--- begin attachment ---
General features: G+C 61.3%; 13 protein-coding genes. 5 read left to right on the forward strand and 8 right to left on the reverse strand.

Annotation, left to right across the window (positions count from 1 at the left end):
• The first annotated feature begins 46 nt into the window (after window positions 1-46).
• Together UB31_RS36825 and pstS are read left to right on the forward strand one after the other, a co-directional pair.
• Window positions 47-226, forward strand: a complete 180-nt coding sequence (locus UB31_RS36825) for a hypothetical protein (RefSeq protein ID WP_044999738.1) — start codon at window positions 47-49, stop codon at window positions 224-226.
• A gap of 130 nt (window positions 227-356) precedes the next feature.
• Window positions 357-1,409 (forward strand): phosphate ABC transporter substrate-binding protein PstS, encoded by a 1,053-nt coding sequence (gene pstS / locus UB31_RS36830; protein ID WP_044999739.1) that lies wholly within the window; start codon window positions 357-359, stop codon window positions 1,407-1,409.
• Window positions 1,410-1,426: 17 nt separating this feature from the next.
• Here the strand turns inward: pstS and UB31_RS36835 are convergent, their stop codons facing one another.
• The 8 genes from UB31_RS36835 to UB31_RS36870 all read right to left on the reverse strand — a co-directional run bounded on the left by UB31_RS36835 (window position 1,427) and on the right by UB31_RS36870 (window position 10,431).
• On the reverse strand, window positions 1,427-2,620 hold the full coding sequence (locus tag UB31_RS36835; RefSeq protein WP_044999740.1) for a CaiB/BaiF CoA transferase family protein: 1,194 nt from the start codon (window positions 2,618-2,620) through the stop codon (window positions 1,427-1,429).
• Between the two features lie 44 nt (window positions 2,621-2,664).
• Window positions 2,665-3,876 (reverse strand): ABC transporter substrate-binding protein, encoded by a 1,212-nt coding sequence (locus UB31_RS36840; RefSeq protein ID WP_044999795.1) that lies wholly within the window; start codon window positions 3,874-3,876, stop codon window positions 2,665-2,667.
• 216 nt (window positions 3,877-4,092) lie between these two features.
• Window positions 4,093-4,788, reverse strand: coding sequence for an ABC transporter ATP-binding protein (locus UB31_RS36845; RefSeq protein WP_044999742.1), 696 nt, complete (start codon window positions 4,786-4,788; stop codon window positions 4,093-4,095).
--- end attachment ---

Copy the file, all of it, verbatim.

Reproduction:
General features: G+C 61.3%; 13 protein-coding genes. 5 read left to right on the forward strand and 8 right to left on the reverse strand.

Annotation, left to right across the window (positions count from 1 at the left end):
• The first annotated feature begins 46 nt into the window (after window positions 1-46).
• Together UB31_RS36825 and pstS are read left to right on the forward strand one after the other, a co-directional pair.
• Window positions 47-226, forward strand: a complete 180-nt coding sequence (locus UB31_RS36825) for a hypothetical protein (RefSeq protein ID WP_044999738.1) — start codon at window positions 47-49, stop codon at window positions 224-226.
• A gap of 130 nt (window positions 227-356) precedes the next feature.
• Window positions 357-1,409 (forward strand): phosphate ABC transporter substrate-binding protein PstS, encoded by a 1,053-nt coding sequence (gene pstS / locus UB31_RS36830; protein ID WP_044999739.1) that lies wholly within the window; start codon window positions 357-359, stop codon window positions 1,407-1,409.
• Window positions 1,410-1,426: 17 nt separating this feature from the next.
• Here the strand turns inward: pstS and UB31_RS36835 are convergent, their stop codons facing one another.
• The 8 genes from UB31_RS36835 to UB31_RS36870 all read right to left on the reverse strand — a co-directional run bounded on the left by UB31_RS36835 (window position 1,427) and on the right by UB31_RS36870 (window position 10,431).
• On the reverse strand, window positions 1,427-2,620 hold the full coding sequence (locus tag UB31_RS36835; RefSeq protein WP_044999740.1) for a CaiB/BaiF CoA transferase family protein: 1,194 nt from the start codon (window positions 2,618-2,620) through the stop codon (window positions 1,427-1,429).
• Between the two features lie 44 nt (window positions 2,621-2,664).
• Window positions 2,665-3,876 (reverse strand): ABC transporter substrate-binding protein, encoded by a 1,212-nt coding sequence (locus UB31_RS36840; RefSeq protein ID WP_044999795.1) that lies wholly within the window; start codon window positions 3,874-3,876, stop codon window positions 2,665-2,667.
• 216 nt (window positions 3,877-4,092) lie between these two features.
• Window positions 4,093-4,788, reverse strand: coding sequence for an ABC transporter ATP-binding protein (locus UB31_RS36845; RefSeq protein WP_044999742.1), 696 nt, complete (start codon window positions 4,786-4,788; stop codon window positions 4,093-4,095).